Why China is reasserting its right of control over Taiwan
AYESHA RASCOE, HOST:
China is reasserting its right of control over Taiwan in apparently starker terms than ever before. In a policy statement released a few days ago, China said it's committed to reunify Taiwan with the mainland and won't rule out the use of force if it's needed. To talk more about relations between China, the U.S. and Taiwan, we're joined by Jessica Drun. She's a non-resident fellow at the Atlantic Council's Global China Hub. Welcome.
JESSICA DRUN: Thank you. It's great to be here today.
RASCOE: This is the first white paper China's issued on Taiwan in 22 years. What is the point of these white papers, and what is different about this latest one?
DRUN: So in my understanding, white papers are explanatory documents that are meant to better express the party's position and consolidate party policies on a specific topic. The positions laid out in this one are much more hardline than the previous one, released in the year 2000. But it's important to note that when compared to recent policy statements, the rhetoric in this white paper is fairly consistent with the tone from recent years.
RASCOE: So, OK, give us some history on this. Why does China claim the island as part of its territory?
DRUN: So in the 1940s, there was a civil war in China, and it was between the Kuomintang - one of the main political parties right now in Taiwan, shortened to the KMT - and the Chinese Communist Party, the CCP. The KMT escaped to Taiwan and set up their government, which had been the government of China, the Republic of China on Taiwan in 1949. And the CCP then set up a new government in China called the People's Republic of China. The claim for the PRC has always been that it would settle unfinished business between the two sides and bring Taiwan back into the fold.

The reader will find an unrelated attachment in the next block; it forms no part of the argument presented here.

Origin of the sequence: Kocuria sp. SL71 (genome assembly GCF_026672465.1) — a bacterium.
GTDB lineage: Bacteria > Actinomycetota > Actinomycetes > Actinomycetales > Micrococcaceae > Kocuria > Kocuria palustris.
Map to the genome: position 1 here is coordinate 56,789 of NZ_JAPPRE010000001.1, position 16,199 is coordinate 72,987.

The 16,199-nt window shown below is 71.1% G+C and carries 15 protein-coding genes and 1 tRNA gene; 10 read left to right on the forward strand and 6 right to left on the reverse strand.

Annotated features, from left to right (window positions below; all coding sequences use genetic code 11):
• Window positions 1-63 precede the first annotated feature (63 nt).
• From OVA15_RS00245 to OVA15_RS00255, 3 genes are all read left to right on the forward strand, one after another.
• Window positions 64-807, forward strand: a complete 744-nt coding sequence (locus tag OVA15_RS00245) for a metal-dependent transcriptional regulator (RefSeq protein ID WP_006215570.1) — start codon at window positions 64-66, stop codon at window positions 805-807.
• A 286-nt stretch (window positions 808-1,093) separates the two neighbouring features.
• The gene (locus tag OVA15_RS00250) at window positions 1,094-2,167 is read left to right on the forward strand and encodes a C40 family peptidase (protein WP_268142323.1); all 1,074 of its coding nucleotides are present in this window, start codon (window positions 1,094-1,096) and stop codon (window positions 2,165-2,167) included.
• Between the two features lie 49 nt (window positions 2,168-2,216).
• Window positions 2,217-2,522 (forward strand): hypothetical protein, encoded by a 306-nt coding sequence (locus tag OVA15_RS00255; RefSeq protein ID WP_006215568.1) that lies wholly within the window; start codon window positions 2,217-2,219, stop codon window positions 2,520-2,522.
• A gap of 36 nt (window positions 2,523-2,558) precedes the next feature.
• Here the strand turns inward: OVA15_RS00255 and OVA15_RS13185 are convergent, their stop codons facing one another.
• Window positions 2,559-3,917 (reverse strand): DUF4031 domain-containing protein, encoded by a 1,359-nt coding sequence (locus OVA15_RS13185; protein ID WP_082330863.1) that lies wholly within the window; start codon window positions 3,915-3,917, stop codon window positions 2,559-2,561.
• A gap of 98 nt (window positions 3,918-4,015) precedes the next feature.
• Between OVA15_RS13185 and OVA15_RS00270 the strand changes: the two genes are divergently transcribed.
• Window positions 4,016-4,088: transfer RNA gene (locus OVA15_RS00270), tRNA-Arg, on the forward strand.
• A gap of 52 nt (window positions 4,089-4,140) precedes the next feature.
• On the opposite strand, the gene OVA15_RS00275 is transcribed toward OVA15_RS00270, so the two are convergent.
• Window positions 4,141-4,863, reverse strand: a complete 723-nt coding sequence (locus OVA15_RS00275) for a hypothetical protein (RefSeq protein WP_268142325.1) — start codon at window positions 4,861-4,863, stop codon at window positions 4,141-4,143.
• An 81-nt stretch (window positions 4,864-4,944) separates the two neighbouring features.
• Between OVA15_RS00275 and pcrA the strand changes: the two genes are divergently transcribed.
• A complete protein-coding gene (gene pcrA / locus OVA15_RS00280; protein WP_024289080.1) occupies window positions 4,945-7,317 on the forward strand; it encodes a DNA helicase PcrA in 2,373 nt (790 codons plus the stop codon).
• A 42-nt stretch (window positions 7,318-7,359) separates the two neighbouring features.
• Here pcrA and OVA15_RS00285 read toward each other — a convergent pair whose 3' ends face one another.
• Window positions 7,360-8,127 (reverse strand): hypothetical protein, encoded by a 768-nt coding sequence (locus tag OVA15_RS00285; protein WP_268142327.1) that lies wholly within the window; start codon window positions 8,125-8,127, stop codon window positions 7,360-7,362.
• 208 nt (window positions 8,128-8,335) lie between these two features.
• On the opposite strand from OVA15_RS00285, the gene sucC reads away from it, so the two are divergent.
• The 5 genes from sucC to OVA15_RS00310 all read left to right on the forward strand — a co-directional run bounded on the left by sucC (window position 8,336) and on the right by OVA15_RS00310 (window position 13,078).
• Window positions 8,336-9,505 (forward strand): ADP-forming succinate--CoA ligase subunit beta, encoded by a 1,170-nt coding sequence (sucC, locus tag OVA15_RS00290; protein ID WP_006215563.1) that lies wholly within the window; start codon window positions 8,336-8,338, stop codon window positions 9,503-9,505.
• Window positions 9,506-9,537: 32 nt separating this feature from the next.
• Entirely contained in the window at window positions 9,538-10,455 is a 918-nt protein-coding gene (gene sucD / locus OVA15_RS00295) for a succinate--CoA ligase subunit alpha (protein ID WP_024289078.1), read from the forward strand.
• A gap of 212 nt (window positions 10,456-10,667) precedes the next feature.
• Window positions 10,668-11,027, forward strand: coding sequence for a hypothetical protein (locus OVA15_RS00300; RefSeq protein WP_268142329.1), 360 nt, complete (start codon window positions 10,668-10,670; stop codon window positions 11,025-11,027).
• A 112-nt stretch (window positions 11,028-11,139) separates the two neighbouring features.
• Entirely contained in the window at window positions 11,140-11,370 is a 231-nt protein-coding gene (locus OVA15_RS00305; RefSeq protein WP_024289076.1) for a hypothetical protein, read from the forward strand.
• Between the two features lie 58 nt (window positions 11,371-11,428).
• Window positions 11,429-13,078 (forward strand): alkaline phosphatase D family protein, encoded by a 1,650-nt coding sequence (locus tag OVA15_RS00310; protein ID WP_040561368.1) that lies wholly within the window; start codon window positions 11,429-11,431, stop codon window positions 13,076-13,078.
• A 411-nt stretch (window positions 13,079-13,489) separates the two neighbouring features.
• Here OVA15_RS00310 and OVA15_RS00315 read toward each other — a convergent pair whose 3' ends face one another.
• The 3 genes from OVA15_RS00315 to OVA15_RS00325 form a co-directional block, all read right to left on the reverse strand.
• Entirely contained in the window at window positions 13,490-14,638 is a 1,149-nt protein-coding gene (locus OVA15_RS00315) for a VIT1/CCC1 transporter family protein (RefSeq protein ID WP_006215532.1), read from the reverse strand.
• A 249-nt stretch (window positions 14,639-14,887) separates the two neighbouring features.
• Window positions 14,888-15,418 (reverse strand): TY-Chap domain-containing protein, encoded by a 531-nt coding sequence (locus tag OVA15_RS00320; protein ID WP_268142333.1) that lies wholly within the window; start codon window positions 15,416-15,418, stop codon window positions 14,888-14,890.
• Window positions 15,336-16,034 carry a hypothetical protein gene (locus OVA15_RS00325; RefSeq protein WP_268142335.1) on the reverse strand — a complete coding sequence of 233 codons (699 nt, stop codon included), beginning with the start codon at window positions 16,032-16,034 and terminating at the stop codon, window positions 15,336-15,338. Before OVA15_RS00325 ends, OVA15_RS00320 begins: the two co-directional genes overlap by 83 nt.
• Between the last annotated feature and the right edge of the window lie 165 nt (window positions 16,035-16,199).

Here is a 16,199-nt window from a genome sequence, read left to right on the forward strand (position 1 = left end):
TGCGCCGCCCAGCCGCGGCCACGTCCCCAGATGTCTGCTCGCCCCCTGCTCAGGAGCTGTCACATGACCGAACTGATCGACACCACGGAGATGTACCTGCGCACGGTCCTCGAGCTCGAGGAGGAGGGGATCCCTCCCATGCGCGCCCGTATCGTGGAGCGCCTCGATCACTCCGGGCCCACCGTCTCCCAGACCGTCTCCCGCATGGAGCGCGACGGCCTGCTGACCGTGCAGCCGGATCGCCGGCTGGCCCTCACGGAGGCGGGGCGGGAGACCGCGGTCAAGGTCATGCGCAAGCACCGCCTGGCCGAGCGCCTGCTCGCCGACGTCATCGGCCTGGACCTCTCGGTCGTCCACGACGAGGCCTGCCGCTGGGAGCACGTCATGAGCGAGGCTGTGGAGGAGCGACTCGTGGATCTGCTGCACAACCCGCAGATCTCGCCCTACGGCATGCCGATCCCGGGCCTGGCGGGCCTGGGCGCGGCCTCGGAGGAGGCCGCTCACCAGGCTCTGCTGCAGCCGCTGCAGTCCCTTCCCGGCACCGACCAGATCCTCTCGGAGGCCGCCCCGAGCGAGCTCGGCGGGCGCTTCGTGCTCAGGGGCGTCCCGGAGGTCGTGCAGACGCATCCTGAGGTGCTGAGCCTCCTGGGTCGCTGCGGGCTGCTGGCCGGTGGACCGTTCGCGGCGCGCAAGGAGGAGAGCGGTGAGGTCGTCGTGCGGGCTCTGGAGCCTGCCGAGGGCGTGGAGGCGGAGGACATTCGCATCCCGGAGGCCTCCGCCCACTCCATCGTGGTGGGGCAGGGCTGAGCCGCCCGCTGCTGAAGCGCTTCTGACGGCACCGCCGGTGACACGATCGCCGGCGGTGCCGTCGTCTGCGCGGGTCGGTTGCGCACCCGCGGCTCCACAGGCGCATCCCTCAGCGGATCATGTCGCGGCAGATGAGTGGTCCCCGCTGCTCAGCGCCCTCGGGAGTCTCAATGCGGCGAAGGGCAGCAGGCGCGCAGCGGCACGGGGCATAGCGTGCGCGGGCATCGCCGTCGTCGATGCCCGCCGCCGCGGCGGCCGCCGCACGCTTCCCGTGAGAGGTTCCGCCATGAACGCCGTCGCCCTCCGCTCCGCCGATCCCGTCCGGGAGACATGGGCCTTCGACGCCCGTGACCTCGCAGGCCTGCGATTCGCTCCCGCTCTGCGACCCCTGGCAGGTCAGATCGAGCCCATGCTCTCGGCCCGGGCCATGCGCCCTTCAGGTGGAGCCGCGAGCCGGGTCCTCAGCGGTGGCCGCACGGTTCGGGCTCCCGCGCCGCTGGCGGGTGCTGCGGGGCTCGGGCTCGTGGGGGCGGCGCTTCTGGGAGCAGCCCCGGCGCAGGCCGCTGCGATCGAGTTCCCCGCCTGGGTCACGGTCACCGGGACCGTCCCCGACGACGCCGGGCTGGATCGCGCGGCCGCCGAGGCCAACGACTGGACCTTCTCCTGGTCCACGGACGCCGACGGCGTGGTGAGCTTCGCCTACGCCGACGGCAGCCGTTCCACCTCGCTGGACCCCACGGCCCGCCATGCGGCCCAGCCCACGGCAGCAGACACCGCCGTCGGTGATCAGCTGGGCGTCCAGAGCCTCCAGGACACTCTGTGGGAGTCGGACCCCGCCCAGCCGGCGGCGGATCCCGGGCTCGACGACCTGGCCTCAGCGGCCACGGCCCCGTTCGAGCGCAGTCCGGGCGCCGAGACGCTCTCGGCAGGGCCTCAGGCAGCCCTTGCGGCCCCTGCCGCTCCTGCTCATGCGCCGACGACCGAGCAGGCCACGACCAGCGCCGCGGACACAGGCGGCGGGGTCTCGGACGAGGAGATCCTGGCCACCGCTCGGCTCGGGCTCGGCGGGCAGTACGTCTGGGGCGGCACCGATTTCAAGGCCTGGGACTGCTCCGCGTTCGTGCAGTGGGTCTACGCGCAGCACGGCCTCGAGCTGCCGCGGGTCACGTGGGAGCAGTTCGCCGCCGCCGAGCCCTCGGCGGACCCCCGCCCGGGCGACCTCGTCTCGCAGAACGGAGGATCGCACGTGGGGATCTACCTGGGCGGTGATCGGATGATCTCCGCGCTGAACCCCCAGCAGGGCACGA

RASCOE: The U.S. has had a One China policy since the 1970s. How does the U.S. come into this conflict between Taiwan and China?
DRUN: So the U.S. government's official position is that it does not take a position on Taiwan's status, and this is informed through our One China policy, which is based on the Taiwan Relations Act and as well as a series of policy statements made over the years.
RASCOE: The U.S. is so careful about the way this is discussed. Why is this so complex, and why is the U.S. so sensitive to this?
DRUN: So when you look back to the diplomatic language, the United States says that they recognize the People's Republic of China as the official government of China. And recognize here is important. There's a difference in diplomatic speech of recognize and acknowledge. So recognize means they agree. The statement regarding Taiwan in these documents is that the United States acknowledges the Chinese view that Taiwan is a part of China. And so acknowledges here means just merely takes note. We understand what they're saying. We do not take a position on whether we agree or not. But it has been our long-standing policy since the '70s to not take a position on the status of Taiwan.
RASCOE: What was the impact of House Speaker Nancy Pelosi's visit earlier this month? Do you think that her visit helped to spur Beijing to issue this white paper and take a harder line?
DRUN: The narrative we are seeing coming out of the PRC is to say that they are reacting to the Pelosi trip. And I think it's very important for observers around the world to realize that this is more an excuse than anything else. One thing that China has been very good at is shaping the narrative and discourse on Taiwan over the past few decades. They will keep churning out this narrative to place the onus of the blame on the United States.
RASCOE: How do the residents of Taiwan feel? Do they view themselves as independent? Are they happy with that?
DRUN: So public opinion polls on identity in Taiwan show that most people in Taiwan identify as solely Taiwanese, and a lot of people on the ground are very proud of their uniquely Taiwanese identity and of Taiwan's system of government, Taiwan's democracy. It has open and free society. And what the Taiwanese people want is to preserve its autonomy and its way of life.
RASCOE: And for American citizens with family or, you know, friends in Taiwan, do you see concerns rising over here because of all of this talk from China?
DRUN: I think with how much Taiwan has been in the news lately, people outside of Taiwan have expressed more concern than people on the ground. It seems that life on the ground goes on, and people have been maintaining, you know, their day-to-day lives.
RASCOE: That's Jessica Drun. She's a non-resident fellow at the Atlantic Council's Global China Hub, where she specializes in Taiwanese politics and cross-strait relations. Thank you so much for joining us.
DRUN: Thank you again for having me.
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